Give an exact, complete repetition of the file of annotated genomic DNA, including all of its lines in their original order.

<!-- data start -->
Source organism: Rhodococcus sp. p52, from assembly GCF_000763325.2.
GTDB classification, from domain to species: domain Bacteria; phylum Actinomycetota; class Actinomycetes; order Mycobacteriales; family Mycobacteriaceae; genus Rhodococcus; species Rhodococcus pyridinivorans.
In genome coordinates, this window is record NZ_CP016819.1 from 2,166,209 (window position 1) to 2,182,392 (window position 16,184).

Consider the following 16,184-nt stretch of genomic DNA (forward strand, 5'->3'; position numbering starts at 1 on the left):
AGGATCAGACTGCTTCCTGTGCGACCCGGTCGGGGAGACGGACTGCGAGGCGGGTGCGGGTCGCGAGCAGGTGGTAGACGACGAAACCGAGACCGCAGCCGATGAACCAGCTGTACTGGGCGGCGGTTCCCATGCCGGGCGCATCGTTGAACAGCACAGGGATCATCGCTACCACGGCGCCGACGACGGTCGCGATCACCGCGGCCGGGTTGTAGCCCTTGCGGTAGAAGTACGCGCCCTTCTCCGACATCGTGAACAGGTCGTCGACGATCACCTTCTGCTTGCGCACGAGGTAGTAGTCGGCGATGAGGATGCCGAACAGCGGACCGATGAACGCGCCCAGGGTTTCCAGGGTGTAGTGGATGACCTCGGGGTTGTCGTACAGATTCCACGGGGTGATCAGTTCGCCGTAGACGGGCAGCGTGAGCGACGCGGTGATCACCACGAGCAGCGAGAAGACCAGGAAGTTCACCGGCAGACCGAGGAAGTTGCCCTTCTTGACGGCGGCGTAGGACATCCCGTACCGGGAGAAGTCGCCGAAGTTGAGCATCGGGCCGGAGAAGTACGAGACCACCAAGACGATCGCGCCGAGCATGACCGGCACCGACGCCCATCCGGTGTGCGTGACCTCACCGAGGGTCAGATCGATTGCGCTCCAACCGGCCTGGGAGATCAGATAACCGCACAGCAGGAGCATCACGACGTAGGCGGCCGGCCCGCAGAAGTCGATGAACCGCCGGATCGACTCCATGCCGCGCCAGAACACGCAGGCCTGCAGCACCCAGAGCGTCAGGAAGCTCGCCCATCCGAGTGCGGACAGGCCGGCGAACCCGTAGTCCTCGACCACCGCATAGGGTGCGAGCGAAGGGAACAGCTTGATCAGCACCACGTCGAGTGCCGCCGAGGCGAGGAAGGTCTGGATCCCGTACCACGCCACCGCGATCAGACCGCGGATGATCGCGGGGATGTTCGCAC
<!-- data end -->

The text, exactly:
Source organism: Rhodococcus sp. p52, from assembly GCF_000763325.2.
GTDB classification, from domain to species: domain Bacteria; phylum Actinomycetota; class Actinomycetes; order Mycobacteriales; family Mycobacteriaceae; genus Rhodococcus; species Rhodococcus pyridinivorans.
In genome coordinates, this window is record NZ_CP016819.1 from 2,166,209 (window position 1) to 2,182,392 (window position 16,184).

Consider the following 16,184-nt stretch of genomic DNA (forward strand, 5'->3'; position numbering starts at 1 on the left):
AGGATCAGACTGCTTCCTGTGCGACCCGGTCGGGGAGACGGACTGCGAGGCGGGTGCGGGTCGCGAGCAGGTGGTAGACGACGAAACCGAGACCGCAGCCGATGAACCAGCTGTACTGGGCGGCGGTTCCCATGCCGGGCGCATCGTTGAACAGCACAGGGATCATCGCTACCACGGCGCCGACGACGGTCGCGATCACCGCGGCCGGGTTGTAGCCCTTGCGGTAGAAGTACGCGCCCTTCTCCGACATCGTGAACAGGTCGTCGACGATCACCTTCTGCTTGCGCACGAGGTAGTAGTCGGCGATGAGGATGCCGAACAGCGGACCGATGAACGCGCCCAGGGTTTCCAGGGTGTAGTGGATGACCTCGGGGTTGTCGTACAGATTCCACGGGGTGATCAGTTCGCCGTAGACGGGCAGCGTGAGCGACGCGGTGATCACCACGAGCAGCGAGAAGACCAGGAAGTTCACCGGCAGACCGAGGAAGTTGCCCTTCTTGACGGCGGCGTAGGACATCCCGTACCGGGAGAAGTCGCCGAAGTTGAGCATCGGGCCGGAGAAGTACGAGACCACCAAGACGATCGCGCCGAGCATGACCGGCACCGACGCCCATCCGGTGTGCGTGACCTCACCGAGGGTCAGATCGATTGCGCTCCAACCGGCCTGGGAGATCAGATAACCGCACAGCAGGAGCATCACGACGTAGGCGGCCGGCCCGCAGAAGTCGATGAACCGCCGGATCGACTCCATGCCGCGCCAGAACACGCAGGCCTGCAGCACCCAGAGCGTCAGGAAGCTCGCCCATCCGAGTGCGGACAGGCCGGCGAACCCGTAGTCCTCGACCACCGCATAGGGTGCGAGCGAAGGGAACAGCTTGATCAGCACCACGTCGAGTGCCGCCGAGGCGAGGAAGGTCTGGATCCCGTACCACGCCACCGCGATCAGACCGCGGATGATCGCGGGGATGTTCGCAC